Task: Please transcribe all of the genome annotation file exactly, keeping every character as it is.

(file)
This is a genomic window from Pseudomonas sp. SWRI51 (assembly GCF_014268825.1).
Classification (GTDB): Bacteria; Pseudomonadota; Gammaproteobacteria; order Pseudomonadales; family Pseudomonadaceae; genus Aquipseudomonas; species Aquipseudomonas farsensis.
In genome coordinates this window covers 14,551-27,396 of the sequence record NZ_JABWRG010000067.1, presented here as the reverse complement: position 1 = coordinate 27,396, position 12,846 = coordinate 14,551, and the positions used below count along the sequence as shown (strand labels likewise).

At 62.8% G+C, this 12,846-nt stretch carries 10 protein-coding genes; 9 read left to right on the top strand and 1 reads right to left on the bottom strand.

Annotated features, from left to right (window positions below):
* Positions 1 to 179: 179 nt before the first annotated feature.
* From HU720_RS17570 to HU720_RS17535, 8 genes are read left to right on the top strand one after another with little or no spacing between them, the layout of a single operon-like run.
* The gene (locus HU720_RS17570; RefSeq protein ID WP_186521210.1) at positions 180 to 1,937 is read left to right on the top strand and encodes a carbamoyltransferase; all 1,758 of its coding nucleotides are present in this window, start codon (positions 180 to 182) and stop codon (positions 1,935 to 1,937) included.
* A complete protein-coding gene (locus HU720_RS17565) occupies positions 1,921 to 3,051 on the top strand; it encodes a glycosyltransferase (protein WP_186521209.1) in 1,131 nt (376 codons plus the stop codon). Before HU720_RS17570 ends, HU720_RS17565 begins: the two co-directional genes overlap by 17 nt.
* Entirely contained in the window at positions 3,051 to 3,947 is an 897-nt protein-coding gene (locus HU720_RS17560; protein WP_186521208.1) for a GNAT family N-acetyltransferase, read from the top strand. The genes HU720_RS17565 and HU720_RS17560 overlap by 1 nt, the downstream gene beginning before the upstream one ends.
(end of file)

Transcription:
This is a genomic window from Pseudomonas sp. SWRI51 (assembly GCF_014268825.1).
Classification (GTDB): Bacteria; Pseudomonadota; Gammaproteobacteria; order Pseudomonadales; family Pseudomonadaceae; genus Aquipseudomonas; species Aquipseudomonas farsensis.
In genome coordinates this window covers 14,551-27,396 of the sequence record NZ_JABWRG010000067.1, presented here as the reverse complement: position 1 = coordinate 27,396, position 12,846 = coordinate 14,551, and the positions used below count along the sequence as shown (strand labels likewise).

At 62.8% G+C, this 12,846-nt stretch carries 10 protein-coding genes; 9 read left to right on the top strand and 1 reads right to left on the bottom strand.

Annotated features, from left to right (window positions below):
* Positions 1 to 179: 179 nt before the first annotated feature.
* From HU720_RS17570 to HU720_RS17535, 8 genes are read left to right on the top strand one after another with little or no spacing between them, the layout of a single operon-like run.
* The gene (locus HU720_RS17570; RefSeq protein ID WP_186521210.1) at positions 180 to 1,937 is read left to right on the top strand and encodes a carbamoyltransferase; all 1,758 of its coding nucleotides are present in this window, start codon (positions 180 to 182) and stop codon (positions 1,935 to 1,937) included.
* A complete protein-coding gene (locus HU720_RS17565) occupies positions 1,921 to 3,051 on the top strand; it encodes a glycosyltransferase (protein WP_186521209.1) in 1,131 nt (376 codons plus the stop codon). Before HU720_RS17570 ends, HU720_RS17565 begins: the two co-directional genes overlap by 17 nt.
* Entirely contained in the window at positions 3,051 to 3,947 is an 897-nt protein-coding gene (locus HU720_RS17560; protein WP_186521208.1) for a GNAT family N-acetyltransferase, read from the top strand. The genes HU720_RS17565 and HU720_RS17560 overlap by 1 nt, the downstream gene beginning before the upstream one ends.